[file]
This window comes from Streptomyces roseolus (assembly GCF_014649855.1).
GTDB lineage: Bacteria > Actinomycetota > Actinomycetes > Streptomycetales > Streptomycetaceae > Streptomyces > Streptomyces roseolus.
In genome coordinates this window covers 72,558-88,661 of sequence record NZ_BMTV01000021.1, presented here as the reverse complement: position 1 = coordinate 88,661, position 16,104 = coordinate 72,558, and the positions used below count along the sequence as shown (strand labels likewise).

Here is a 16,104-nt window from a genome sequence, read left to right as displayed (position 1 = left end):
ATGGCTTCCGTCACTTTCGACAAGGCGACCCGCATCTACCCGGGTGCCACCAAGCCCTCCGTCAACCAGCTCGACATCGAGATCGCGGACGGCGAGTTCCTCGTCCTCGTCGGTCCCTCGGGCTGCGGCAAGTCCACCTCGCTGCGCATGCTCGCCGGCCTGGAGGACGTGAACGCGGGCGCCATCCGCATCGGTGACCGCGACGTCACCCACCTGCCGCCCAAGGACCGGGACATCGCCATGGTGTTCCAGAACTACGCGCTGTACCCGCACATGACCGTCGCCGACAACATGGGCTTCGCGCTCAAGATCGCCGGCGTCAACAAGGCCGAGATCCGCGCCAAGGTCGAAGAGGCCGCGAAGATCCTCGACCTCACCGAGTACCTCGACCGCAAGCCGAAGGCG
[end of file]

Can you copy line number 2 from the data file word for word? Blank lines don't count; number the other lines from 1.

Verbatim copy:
GTDB lineage: Bacteria > Actinomycetota > Actinomycetes > Streptomycetales > Streptomycetaceae > Streptomyces > Streptomyces roseolus.